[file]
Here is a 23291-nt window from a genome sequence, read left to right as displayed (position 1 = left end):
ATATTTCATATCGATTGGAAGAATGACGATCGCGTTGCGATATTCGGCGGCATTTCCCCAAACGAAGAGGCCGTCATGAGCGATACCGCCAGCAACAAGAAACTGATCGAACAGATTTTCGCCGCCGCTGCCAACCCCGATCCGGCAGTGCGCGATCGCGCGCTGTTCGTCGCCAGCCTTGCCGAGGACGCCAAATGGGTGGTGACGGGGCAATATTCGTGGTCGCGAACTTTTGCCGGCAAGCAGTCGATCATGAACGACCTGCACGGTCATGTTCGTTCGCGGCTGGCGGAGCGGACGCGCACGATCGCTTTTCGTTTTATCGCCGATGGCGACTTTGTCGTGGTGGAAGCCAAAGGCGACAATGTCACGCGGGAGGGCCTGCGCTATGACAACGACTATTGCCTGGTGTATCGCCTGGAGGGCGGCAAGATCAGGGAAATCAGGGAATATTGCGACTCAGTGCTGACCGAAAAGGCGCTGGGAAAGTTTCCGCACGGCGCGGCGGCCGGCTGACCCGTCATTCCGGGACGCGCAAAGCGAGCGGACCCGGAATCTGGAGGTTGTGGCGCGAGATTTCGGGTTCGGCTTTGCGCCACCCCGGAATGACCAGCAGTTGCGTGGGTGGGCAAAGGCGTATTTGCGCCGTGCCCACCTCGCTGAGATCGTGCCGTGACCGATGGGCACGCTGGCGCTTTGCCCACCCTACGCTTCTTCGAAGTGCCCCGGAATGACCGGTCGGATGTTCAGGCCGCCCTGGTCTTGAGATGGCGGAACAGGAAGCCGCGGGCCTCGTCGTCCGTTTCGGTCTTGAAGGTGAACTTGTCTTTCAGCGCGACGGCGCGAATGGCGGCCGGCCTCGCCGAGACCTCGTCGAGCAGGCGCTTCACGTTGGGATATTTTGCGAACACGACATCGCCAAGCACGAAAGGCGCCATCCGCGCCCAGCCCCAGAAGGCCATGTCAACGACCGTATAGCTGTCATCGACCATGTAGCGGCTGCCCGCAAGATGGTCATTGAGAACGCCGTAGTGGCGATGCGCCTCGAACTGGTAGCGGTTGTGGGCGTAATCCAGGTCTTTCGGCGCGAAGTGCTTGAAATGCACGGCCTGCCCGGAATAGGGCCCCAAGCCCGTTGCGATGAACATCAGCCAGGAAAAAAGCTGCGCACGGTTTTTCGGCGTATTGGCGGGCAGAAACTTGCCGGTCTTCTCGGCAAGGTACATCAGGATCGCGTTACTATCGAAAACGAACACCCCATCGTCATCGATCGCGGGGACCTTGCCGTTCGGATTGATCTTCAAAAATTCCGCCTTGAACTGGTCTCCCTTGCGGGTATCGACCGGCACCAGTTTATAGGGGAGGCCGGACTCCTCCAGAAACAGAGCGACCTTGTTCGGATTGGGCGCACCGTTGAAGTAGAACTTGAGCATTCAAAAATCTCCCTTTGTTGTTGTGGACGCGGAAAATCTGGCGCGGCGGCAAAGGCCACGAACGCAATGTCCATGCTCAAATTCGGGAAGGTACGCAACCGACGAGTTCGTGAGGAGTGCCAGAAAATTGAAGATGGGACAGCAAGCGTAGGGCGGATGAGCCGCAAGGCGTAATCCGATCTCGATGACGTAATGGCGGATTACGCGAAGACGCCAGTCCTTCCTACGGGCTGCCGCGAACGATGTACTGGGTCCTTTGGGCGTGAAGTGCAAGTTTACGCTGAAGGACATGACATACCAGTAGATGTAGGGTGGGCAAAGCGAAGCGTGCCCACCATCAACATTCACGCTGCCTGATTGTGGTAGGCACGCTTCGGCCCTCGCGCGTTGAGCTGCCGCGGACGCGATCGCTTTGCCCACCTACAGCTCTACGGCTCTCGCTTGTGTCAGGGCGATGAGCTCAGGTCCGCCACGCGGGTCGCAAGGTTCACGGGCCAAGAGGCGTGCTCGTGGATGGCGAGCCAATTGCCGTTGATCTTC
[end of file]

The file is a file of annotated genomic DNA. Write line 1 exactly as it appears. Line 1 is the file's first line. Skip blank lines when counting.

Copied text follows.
Here is a 23291-nt window from a genome sequence, read left to right as displayed (position 1 = left end):